New South Wales features a 26.2 million hectares of native forest. These are highly diverse, including subtropical forests in the north-east and temperate eucalpyt forests in the south-east. These forests are under threat from ongoing industrial scale logging, with over three-quarters of the state’s native forest available for logging, that’s approximately 20 million hectares . A recent audit of the upper north-eastern forests showed that logging operations were being conducted in endangered ecological communities, key threatened fauna habitat and water catchment areas.
Unsustainable logging of native forests in New South Wales is placing greater risk of extinction on the remaining koala populations of coastal NSW.The Australian Senate has called for much stronger protection measures for the koala, while the Federal Government recently listed koalas as a vulnerable species in Queensland, the Australian Capital Territory and New South Wales. The Federal listing in the three nominated states offers a further administrative layer of protection to the species. However, where logging operations are conducted under the Regional Forest Agreements (RFA’s), the Federal listing will have no meaningful effect.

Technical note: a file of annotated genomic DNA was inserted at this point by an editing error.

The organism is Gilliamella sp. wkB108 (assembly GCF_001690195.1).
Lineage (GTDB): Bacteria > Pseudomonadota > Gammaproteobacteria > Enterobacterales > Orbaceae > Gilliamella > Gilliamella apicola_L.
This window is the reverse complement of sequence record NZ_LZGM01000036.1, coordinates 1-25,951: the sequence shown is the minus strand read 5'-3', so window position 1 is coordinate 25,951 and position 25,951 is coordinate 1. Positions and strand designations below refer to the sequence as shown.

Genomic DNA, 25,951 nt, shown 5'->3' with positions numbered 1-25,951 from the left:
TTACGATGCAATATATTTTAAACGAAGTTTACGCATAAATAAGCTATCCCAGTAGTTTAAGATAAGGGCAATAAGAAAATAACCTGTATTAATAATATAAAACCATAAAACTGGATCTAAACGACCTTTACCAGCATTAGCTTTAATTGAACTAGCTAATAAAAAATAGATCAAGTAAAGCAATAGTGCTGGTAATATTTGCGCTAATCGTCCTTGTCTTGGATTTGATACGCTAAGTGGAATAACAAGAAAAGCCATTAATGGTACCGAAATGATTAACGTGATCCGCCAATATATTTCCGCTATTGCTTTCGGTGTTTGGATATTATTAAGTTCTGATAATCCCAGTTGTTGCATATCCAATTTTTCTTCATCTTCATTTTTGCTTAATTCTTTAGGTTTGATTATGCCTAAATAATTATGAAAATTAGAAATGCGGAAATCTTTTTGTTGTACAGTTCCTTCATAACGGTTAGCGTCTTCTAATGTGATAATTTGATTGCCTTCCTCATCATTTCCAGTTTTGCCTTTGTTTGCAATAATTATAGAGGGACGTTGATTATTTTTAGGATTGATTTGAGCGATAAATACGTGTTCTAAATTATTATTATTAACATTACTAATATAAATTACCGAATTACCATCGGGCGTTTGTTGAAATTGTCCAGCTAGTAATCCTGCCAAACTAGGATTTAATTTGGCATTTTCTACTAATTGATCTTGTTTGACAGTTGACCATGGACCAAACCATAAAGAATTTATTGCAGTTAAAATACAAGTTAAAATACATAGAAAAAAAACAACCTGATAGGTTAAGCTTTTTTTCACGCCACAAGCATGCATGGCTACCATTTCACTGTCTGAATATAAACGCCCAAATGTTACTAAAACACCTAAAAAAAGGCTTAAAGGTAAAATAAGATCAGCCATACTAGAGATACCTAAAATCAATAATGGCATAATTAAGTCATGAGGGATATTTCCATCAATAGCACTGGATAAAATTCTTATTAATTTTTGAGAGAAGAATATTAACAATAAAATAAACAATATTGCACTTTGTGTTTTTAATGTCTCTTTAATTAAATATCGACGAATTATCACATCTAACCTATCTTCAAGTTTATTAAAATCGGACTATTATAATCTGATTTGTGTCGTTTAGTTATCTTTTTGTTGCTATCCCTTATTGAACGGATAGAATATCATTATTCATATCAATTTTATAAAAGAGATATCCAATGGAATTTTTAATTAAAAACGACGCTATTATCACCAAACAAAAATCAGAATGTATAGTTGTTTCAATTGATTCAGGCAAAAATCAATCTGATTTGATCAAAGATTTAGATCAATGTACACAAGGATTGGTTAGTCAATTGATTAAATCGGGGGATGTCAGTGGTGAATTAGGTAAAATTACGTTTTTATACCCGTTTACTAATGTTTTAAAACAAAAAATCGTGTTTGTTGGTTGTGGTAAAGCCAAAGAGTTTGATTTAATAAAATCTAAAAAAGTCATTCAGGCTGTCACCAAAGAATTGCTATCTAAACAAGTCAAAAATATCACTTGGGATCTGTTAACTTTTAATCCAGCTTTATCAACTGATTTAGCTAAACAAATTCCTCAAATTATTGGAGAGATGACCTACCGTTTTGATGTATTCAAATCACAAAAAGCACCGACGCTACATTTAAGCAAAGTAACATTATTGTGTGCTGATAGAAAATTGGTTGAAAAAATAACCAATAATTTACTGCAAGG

Australia’s first woodchip mill began operations in 1968, since then these southern forests of NSW have been progressively stripped and exported at a loss. About 450,000 hectares of the forests in this region remain open for industrial logging. Generally over 90% of the trees logged here get woodchipped. Just take a Google Map tour along Wallagaraugh Trail to get a gist of the terminal degradation thanks to woodchip logging.
There is a long history of grassroots action in New South Wales. South East Forest Rescue was born in the iconic Badja State Forests in 2001, as a result of the signing of the Regional Forest Agreements. Since then, the group has racked up over 100 actions, ranging from blockade ‘dig-ins’ lasting up to 9 months, to banners unfurled off Parliament House in Canberra. Logging auditing , breach reporting, and Land & Environment court actions are also essential campaigning tools in the fight to protect the forests of NSW.
One of the direct action highlights was a week-long concerted “black-wallabying” campaign in the last compartment ever to feel the sting of a chainsaw in the majestic Monga forest, and stopping an Aboriginal Place (Mumbulla/Biamanga) being illegally logged.
Mumbulla Mountain –
Traditional Owner in koala suit being arrested for standing next to a tree
Tripod stopping logging at Mumbulla